Most people know that tax rates on capital gains (selling an item for a price higher than its purchase price) and on dividends (distributions of profits to owners) can be lower than tax rates on income. There is a group of our fellow Americans who take full advantage of this feature of our tax code and presumptive GOP presidential nominee Governor Willard “Mitt” Romney is the walking embodiment of that advantage enjoyed by those who make millions of dollars through secondary market transactions. Such transactions involve the transfer of ownership in an existing asset (a stock, a bond, a house, a company, a collectible, etc.) from one owner to another in exchange for some form of value (cash, other securities, etc.). If I, for instance, purchase $100,000 worth of any security on the public securities markets, hold it for a requisite period of time and sell it at a profit, that profit is taxed at a capital gains tax rate (either 15% or 24%) which can be lower than tax rates on regular income, particularly for high earners. Good for me. But no one got hired as a result of that transaction. No equipment was procured, no facilities were leased and no inventory was purchased. Outside of the parties to the transaction and the brokers who made commissions, the transaction created no general economic benefit. The question that should run through the minds of everyone stapling a W-2 to their income tax return next week is whether or not capital even needs the reward of a lower tax rate than labor in order for secondary market transactions to occur.
The same principal applies to larger transactions – private equity for instance. A private equity firm like Bain Capital can – on behalf of its investors – purchase an entire company from existing owners, hold it for a requisite period of time and pay the low capital gains tax rate on any profits from the resale of that company. Hopefully, they created value while owning the company, but growing the business is not a prerequisite for enjoying favorable tax rate treatment. The private equity firm can create value for its investors by firing workers, or by eliminating a competitor that must then fire its workers, or by curtailing capital spending or by closing facilities, with the increased profits and market position resulting in a higher sale price later on. Further, the private equity firm can purchase the company with massive amounts of debt or pay themselves dividends (those are taxed at lower rates as well) by loading the company with debt later on. In short, a private equity firm can actually generate lower taxed investment income by actually shrinking overall economic activity. This is the “Opportunity Economy” that Governor Romney is talking about.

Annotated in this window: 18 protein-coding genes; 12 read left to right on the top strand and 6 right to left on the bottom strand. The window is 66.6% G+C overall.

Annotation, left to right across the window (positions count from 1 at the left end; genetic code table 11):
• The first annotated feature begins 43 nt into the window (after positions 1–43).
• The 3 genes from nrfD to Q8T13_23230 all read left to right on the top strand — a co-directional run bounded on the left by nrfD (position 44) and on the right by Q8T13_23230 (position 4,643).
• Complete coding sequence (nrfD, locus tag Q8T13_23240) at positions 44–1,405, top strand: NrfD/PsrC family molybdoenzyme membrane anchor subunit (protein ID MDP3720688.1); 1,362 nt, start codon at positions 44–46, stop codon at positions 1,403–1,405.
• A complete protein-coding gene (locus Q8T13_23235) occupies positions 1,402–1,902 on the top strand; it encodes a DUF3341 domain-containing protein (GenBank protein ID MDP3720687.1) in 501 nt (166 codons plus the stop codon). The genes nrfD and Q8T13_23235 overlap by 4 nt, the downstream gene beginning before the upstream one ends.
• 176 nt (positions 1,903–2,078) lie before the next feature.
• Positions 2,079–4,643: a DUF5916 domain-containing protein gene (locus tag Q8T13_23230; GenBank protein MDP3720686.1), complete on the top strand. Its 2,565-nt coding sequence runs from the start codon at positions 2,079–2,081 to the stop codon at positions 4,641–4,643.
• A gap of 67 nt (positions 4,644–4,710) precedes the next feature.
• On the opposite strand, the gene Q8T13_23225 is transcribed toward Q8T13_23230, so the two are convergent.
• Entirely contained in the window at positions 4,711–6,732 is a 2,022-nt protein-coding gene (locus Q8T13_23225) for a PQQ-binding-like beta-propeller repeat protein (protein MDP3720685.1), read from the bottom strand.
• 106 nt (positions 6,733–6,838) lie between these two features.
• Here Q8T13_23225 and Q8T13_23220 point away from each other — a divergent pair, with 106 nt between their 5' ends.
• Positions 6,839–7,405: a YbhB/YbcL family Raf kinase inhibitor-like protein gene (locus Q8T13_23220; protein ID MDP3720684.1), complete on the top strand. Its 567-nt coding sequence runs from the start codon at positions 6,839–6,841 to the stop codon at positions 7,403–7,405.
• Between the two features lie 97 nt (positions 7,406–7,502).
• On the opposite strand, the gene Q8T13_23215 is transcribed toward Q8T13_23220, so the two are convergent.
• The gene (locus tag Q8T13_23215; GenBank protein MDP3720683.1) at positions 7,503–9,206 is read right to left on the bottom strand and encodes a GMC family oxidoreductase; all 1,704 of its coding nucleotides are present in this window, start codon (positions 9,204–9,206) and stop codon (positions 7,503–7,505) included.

But wait, there’s more.
If, by chance, one of these sale transactions occurs at a capital loss, did you know the capital loss on a particular transaction can be used to offset any capital gains made on other transactions? In fact, any capital losses incurred in the current tax year can be held and used to offset capital gains generated in future years. So not only does the investor class enjoy lower tax rates, they are also able to minimize the pain of a bad investment call.
How is that opportunity economy working for you? Not so good? Well, that’s too bad, because we’re not done yet.
The people who run private equity firms are compensated with something called “Carried Interest” which is essentially a percentage of the gains made on an investment. The partners, associates and other professionals in a private equity firm apply their labor to the execution of these transactions for the benefit of their investors and they make a lot of money only when their investors make even more money. Usually the split on the profits is 80% to the investors and 20% to the private equity firm. Would you like to take a wild guess at the tax rate on that 20% Carried Interest earned by the private equity firm through the labor of its partners? You guessed it. Unlike the rest of our labor, the financial rewards generated from private equity labor are taxed at that low capital gains tax rate. That is part of the reason why someone who makes tens of millions of dollars a year winds up paying a lower tax rate than that which is withheld from your paycheck every two weeks.
This is why President Obama is proposing the Buffett Rule, so that those who make huge amounts of money from moving capital wind up paying a fair tax rate. The business community complains that the Buffett Rule is a backdoor way of taxing capital – as if that is some big sin. This is why everyone on Wall Street – from investment bankers, to private equity professionals, to hedge fund managers – are filling Mitt Romney’s coffers with hundreds of millions of dollars of cash. They’ve got a great deal going and they want to keep it going. They are indifferent to national debt reduction, national defense, infrastructure, Social Security, Medicare and Medicaid as long as they don’t have to pay for any of it. They would far rather have someone else step up with such spending (they won’t need Medicaid) or simply not provide the program. In the meantime, they will continue to pocket a larger percentage of their gains than you get to keep of your income by buying and selling securities and companies. If you happen to lose your job as a result of that buying and selling……well……that’s just the Opportunity Economy at work.
Ain’t it cool?